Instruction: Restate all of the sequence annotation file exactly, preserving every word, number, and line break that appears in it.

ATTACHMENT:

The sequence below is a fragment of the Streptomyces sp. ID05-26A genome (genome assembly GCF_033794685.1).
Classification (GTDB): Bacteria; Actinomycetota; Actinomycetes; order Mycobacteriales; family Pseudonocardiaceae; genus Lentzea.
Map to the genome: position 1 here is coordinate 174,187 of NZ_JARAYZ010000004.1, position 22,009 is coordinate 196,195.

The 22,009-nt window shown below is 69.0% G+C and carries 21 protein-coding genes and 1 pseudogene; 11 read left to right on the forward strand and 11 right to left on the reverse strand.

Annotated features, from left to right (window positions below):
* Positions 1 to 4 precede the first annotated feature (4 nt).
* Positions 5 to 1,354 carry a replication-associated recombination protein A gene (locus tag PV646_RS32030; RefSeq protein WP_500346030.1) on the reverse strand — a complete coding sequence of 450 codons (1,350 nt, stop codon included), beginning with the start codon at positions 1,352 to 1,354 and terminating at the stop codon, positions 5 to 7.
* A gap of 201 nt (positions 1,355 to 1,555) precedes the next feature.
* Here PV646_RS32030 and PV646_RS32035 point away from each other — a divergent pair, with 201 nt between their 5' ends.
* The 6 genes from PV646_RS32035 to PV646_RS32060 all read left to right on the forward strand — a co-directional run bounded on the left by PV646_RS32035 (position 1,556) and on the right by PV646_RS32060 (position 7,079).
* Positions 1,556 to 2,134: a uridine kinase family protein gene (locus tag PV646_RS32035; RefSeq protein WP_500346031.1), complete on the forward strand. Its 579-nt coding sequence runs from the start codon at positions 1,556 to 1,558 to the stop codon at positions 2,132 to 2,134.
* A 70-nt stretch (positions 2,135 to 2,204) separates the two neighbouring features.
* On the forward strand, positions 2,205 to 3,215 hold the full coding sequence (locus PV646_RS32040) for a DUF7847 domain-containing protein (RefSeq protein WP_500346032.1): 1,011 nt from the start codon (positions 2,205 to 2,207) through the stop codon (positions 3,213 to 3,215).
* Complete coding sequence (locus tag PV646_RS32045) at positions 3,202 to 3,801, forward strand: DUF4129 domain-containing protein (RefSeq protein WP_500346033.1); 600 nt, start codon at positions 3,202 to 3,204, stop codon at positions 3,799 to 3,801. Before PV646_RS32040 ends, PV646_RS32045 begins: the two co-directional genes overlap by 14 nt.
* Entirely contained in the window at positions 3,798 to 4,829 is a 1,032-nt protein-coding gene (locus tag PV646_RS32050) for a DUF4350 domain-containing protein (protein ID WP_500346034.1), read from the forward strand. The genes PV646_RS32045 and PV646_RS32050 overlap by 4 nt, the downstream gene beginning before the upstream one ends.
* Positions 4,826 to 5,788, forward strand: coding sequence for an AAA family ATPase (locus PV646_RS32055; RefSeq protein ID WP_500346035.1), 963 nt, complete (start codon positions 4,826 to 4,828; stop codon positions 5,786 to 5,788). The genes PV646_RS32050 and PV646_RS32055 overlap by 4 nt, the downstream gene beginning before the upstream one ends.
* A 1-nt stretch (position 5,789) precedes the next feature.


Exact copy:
The sequence below is a fragment of the Streptomyces sp. ID05-26A genome (genome assembly GCF_033794685.1).
Classification (GTDB): Bacteria; Actinomycetota; Actinomycetes; order Mycobacteriales; family Pseudonocardiaceae; genus Lentzea.
Map to the genome: position 1 here is coordinate 174,187 of NZ_JARAYZ010000004.1, position 22,009 is coordinate 196,195.

The 22,009-nt window shown below is 69.0% G+C and carries 21 protein-coding genes and 1 pseudogene; 11 read left to right on the forward strand and 11 right to left on the reverse strand.

Annotated features, from left to right (window positions below):
* Positions 1 to 4 precede the first annotated feature (4 nt).
* Positions 5 to 1,354 carry a replication-associated recombination protein A gene (locus tag PV646_RS32030; RefSeq protein WP_500346030.1) on the reverse strand — a complete coding sequence of 450 codons (1,350 nt, stop codon included), beginning with the start codon at positions 1,352 to 1,354 and terminating at the stop codon, positions 5 to 7.
* A gap of 201 nt (positions 1,355 to 1,555) precedes the next feature.
* Here PV646_RS32030 and PV646_RS32035 point away from each other — a divergent pair, with 201 nt between their 5' ends.
* The 6 genes from PV646_RS32035 to PV646_RS32060 all read left to right on the forward strand — a co-directional run bounded on the left by PV646_RS32035 (position 1,556) and on the right by PV646_RS32060 (position 7,079).
* Positions 1,556 to 2,134: a uridine kinase family protein gene (locus tag PV646_RS32035; RefSeq protein WP_500346031.1), complete on the forward strand. Its 579-nt coding sequence runs from the start codon at positions 1,556 to 1,558 to the stop codon at positions 2,132 to 2,134.
* A 70-nt stretch (positions 2,135 to 2,204) separates the two neighbouring features.
* On the forward strand, positions 2,205 to 3,215 hold the full coding sequence (locus PV646_RS32040) for a DUF7847 domain-containing protein (RefSeq protein WP_500346032.1): 1,011 nt from the start codon (positions 2,205 to 2,207) through the stop codon (positions 3,213 to 3,215).
* Complete coding sequence (locus tag PV646_RS32045) at positions 3,202 to 3,801, forward strand: DUF4129 domain-containing protein (RefSeq protein WP_500346033.1); 600 nt, start codon at positions 3,202 to 3,204, stop codon at positions 3,799 to 3,801. Before PV646_RS32040 ends, PV646_RS32045 begins: the two co-directional genes overlap by 14 nt.
* Entirely contained in the window at positions 3,798 to 4,829 is a 1,032-nt protein-coding gene (locus tag PV646_RS32050) for a DUF4350 domain-containing protein (protein ID WP_500346034.1), read from the forward strand. The genes PV646_RS32045 and PV646_RS32050 overlap by 4 nt, the downstream gene beginning before the upstream one ends.
* Positions 4,826 to 5,788, forward strand: coding sequence for an AAA family ATPase (locus PV646_RS32055; RefSeq protein ID WP_500346035.1), 963 nt, complete (start codon positions 4,826 to 4,828; stop codon positions 5,786 to 5,788). The genes PV646_RS32050 and PV646_RS32055 overlap by 4 nt, the downstream gene beginning before the upstream one ends.
* A 1-nt stretch (position 5,789) precedes the next feature.